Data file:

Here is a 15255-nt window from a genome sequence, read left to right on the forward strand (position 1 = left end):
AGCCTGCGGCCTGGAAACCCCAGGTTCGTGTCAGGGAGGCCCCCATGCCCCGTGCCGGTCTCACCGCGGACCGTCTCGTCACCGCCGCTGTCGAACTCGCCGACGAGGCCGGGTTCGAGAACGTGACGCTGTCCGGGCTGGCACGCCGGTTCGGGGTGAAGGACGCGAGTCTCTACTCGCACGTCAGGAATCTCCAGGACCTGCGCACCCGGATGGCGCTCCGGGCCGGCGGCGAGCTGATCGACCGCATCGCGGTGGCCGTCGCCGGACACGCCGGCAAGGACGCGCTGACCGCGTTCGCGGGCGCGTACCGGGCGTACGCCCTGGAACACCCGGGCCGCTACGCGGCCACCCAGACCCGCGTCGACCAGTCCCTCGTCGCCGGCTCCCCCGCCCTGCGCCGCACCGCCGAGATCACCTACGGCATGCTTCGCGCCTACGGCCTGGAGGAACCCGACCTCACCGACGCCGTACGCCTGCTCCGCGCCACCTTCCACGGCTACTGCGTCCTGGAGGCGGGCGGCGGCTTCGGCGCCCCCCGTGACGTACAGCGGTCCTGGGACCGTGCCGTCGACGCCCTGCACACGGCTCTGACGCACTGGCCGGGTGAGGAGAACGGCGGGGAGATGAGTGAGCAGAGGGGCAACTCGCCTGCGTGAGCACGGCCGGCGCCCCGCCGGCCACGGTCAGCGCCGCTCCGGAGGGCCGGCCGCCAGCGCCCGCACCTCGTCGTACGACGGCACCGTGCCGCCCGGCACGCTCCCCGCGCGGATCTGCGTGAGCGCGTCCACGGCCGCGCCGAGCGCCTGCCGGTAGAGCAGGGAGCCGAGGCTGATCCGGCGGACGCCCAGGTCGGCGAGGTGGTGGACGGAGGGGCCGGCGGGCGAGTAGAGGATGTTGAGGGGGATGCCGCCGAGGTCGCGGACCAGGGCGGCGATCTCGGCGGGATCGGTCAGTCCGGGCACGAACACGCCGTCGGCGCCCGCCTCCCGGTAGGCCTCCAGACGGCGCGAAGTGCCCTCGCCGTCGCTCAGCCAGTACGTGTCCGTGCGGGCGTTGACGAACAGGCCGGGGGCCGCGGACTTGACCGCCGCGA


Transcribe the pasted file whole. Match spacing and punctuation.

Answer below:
Here is a 15255-nt window from a genome sequence, read left to right on the forward strand (position 1 = left end):
AGCCTGCGGCCTGGAAACCCCAGGTTCGTGTCAGGGAGGCCCCCATGCCCCGTGCCGGTCTCACCGCGGACCGTCTCGTCACCGCCGCTGTCGAACTCGCCGACGAGGCCGGGTTCGAGAACGTGACGCTGTCCGGGCTGGCACGCCGGTTCGGGGTGAAGGACGCGAGTCTCTACTCGCACGTCAGGAATCTCCAGGACCTGCGCACCCGGATGGCGCTCCGGGCCGGCGGCGAGCTGATCGACCGCATCGCGGTGGCCGTCGCCGGACACGCCGGCAAGGACGCGCTGACCGCGTTCGCGGGCGCGTACCGGGCGTACGCCCTGGAACACCCGGGCCGCTACGCGGCCACCCAGACCCGCGTCGACCAGTCCCTCGTCGCCGGCTCCCCCGCCCTGCGCCGCACCGCCGAGATCACCTACGGCATGCTTCGCGCCTACGGCCTGGAGGAACCCGACCTCACCGACGCCGTACGCCTGCTCCGCGCCACCTTCCACGGCTACTGCGTCCTGGAGGCGGGCGGCGGCTTCGGCGCCCCCCGTGACGTACAGCGGTCCTGGGACCGTGCCGTCGACGCCCTGCACACGGCTCTGACGCACTGGCCGGGTGAGGAGAACGGCGGGGAGATGAGTGAGCAGAGGGGCAACTCGCCTGCGTGAGCACGGCCGGCGCCCCGCCGGCCACGGTCAGCGCCGCTCCGGAGGGCCGGCCGCCAGCGCCCGCACCTCGTCGTACGACGGCACCGTGCCGCCCGGCACGCTCCCCGCGCGGATCTGCGTGAGCGCGTCCACGGCCGCGCCGAGCGCCTGCCGGTAGAGCAGGGAGCCGAGGCTGATCCGGCGGACGCCCAGGTCGGCGAGGTGGTGGACGGAGGGGCCGGCGGGCGAGTAGAGGATGTTGAGGGGGATGCCGCCGAGGTCGCGGACCAGGGCGGCGATCTCGGCGGGATCGGTCAGTCCGGGCACGAACACGCCGTCGGCGCCCGCCTCCCGGTAGGCCTCCAGACGGCGCGAAGTGCCCTCGCCGTCGCTCAGCCAGTACGTGTCCGTGCGGGCGTTGACGAACAGGCCGGGGGCCGCGGACTTGACCGCCGCGA